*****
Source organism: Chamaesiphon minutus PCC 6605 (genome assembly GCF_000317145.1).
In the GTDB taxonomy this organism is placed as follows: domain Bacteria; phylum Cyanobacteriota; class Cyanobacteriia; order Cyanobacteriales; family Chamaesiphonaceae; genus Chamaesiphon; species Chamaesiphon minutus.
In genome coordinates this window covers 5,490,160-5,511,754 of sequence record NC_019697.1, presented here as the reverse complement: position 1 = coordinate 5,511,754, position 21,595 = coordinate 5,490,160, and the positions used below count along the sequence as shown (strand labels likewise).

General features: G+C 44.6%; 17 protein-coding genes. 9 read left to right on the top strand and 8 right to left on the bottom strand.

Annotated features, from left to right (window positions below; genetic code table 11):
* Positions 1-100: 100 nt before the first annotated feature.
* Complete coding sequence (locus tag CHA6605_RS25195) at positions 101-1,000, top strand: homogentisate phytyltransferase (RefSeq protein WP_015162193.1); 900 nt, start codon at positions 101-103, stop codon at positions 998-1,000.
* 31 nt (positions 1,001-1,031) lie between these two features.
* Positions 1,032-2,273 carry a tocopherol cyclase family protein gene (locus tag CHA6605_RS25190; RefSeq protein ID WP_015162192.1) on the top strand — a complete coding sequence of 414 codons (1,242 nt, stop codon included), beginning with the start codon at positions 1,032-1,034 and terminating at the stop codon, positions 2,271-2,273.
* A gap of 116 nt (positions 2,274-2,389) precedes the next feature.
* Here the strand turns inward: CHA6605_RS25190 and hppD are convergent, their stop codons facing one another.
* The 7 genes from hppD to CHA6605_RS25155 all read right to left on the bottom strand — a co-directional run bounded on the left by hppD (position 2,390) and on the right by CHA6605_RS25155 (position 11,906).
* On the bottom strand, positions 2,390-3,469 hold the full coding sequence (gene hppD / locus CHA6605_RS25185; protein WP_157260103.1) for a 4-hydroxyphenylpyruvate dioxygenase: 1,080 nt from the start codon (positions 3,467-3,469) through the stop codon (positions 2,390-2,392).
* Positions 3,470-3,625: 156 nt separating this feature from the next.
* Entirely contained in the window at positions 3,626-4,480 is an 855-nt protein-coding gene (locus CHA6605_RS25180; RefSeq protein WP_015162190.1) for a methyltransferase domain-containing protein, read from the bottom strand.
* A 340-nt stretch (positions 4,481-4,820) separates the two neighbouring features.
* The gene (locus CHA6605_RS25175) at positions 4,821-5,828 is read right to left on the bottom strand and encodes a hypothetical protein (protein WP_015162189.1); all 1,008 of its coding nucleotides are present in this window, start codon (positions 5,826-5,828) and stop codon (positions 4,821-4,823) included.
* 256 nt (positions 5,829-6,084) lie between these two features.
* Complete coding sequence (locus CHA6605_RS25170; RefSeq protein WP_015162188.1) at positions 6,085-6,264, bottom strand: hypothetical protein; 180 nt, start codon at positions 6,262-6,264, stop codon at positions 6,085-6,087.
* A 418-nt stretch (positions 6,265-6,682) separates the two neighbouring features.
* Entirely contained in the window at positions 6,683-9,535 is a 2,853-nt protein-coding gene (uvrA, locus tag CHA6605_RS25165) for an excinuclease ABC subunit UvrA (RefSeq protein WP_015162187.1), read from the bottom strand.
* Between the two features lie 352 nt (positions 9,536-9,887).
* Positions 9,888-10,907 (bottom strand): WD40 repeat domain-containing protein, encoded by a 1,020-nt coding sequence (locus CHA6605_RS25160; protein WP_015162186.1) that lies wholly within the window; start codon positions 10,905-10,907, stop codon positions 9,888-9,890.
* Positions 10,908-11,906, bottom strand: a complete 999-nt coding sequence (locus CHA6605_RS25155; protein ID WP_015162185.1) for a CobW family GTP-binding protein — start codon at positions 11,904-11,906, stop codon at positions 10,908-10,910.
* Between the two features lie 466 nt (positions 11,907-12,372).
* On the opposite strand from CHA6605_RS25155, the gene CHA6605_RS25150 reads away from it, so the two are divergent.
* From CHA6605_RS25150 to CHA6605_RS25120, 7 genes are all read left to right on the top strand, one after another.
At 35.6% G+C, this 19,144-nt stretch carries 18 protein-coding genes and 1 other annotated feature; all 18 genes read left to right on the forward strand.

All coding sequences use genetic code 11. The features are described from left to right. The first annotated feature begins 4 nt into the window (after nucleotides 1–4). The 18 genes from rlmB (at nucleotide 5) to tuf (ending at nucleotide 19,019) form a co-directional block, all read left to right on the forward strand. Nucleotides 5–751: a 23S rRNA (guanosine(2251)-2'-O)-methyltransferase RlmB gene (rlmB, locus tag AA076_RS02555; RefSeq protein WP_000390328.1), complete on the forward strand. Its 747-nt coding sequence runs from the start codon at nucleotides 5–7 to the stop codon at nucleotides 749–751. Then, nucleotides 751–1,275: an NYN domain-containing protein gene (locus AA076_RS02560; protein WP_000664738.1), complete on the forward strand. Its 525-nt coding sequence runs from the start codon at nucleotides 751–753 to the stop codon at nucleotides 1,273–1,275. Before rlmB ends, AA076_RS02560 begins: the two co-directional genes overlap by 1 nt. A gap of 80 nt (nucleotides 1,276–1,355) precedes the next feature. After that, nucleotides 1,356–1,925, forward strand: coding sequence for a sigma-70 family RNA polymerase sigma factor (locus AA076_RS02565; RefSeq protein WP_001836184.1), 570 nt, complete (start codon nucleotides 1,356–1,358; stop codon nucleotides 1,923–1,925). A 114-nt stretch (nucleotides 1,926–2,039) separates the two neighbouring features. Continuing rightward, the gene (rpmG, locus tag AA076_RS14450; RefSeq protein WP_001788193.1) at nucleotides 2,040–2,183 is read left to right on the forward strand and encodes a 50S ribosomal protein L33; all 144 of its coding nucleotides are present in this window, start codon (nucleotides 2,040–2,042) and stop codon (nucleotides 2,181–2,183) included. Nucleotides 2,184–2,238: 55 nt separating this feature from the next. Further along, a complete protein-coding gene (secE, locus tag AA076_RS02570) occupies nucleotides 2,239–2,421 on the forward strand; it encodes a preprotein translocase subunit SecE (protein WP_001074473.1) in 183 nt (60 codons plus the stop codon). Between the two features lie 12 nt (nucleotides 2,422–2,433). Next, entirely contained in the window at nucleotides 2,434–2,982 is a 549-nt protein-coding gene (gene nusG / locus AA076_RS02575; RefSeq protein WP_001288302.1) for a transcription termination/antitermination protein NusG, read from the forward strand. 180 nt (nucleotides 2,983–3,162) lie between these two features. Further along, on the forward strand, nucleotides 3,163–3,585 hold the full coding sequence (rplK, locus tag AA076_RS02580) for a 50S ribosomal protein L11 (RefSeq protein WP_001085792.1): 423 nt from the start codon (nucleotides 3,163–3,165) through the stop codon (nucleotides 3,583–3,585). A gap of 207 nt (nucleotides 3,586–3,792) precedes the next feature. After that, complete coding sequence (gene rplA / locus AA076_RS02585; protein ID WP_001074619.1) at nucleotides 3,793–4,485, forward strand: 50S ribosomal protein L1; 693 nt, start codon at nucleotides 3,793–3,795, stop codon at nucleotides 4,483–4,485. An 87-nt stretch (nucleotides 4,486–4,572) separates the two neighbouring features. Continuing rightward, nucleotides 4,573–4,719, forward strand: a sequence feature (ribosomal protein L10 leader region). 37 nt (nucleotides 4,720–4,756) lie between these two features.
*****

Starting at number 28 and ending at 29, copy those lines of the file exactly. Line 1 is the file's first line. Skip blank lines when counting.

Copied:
At 35.6% G+C, this 19,144-nt stretch carries 18 protein-coding genes and 1 other annotated feature; all 18 genes read left to right on the forward strand.

All coding sequences use genetic code 11. The features are described from left to right. The first annotated feature begins 4 nt into the window (after nucleotides 1–4). The 18 genes from rlmB (at nucleotide 5) to tuf (ending at nucleotide 19,019) form a co-directional block, all read left to right on the forward strand. Nucleotides 5–751: a 23S rRNA (guanosine(2251)-2'-O)-methyltransferase RlmB gene (rlmB, locus tag AA076_RS02555; RefSeq protein WP_000390328.1), complete on the forward strand. Its 747-nt coding sequence runs from the start codon at nucleotides 5–7 to the stop codon at nucleotides 749–751. Then, nucleotides 751–1,275: an NYN domain-containing protein gene (locus AA076_RS02560; protein WP_000664738.1), complete on the forward strand. Its 525-nt coding sequence runs from the start codon at nucleotides 751–753 to the stop codon at nucleotides 1,273–1,275. Before rlmB ends, AA076_RS02560 begins: the two co-directional genes overlap by 1 nt. A gap of 80 nt (nucleotides 1,276–1,355) precedes the next feature. After that, nucleotides 1,356–1,925, forward strand: coding sequence for a sigma-70 family RNA polymerase sigma factor (locus AA076_RS02565; RefSeq protein WP_001836184.1), 570 nt, complete (start codon nucleotides 1,356–1,358; stop codon nucleotides 1,923–1,925). A 114-nt stretch (nucleotides 1,926–2,039) separates the two neighbouring features. Continuing rightward, the gene (rpmG, locus tag AA076_RS14450; RefSeq protein WP_001788193.1) at nucleotides 2,040–2,183 is read left to right on the forward strand and encodes a 50S ribosomal protein L33; all 144 of its coding nucleotides are present in this window, start codon (nucleotides 2,040–2,042) and stop codon (nucleotides 2,181–2,183) included. Nucleotides 2,184–2,238: 55 nt separating this feature from the next. Further along, a complete protein-coding gene (secE, locus tag AA076_RS02570) occupies nucleotides 2,239–2,421 on the forward strand; it encodes a preprotein translocase subunit SecE (protein WP_001074473.1) in 183 nt (60 codons plus the stop codon). Between the two features lie 12 nt (nucleotides 2,422–2,433). Next, entirely contained in the window at nucleotides 2,434–2,982 is a 549-nt protein-coding gene (gene nusG / locus AA076_RS02575; RefSeq protein WP_001288302.1) for a transcription termination/antitermination protein NusG, read from the forward strand. 180 nt (nucleotides 2,983–3,162) lie between these two features. Further along, on the forward strand, nucleotides 3,163–3,585 hold the full coding sequence (rplK, locus tag AA076_RS02580) for a 50S ribosomal protein L11 (RefSeq protein WP_001085792.1): 423 nt from the start codon (nucleotides 3,163–3,165) through the stop codon (nucleotides 3,583–3,585). A gap of 207 nt (nucleotides 3,586–3,792) precedes the next feature. After that, complete coding sequence (gene rplA / locus AA076_RS02585; protein ID WP_001074619.1) at nucleotides 3,793–4,485, forward strand: 50S ribosomal protein L1; 693 nt, start codon at nucleotides 3,793–3,795, stop codon at nucleotides 4,483–4,485. An 87-nt stretch (nucleotides 4,486–4,572) separates the two neighbouring features. Continuing rightward, nucleotides 4,573–4,719, forward strand: a sequence feature (ribosomal protein L10 leader region). 37 nt (nucleotides 4,720–4,756) lie between these two features.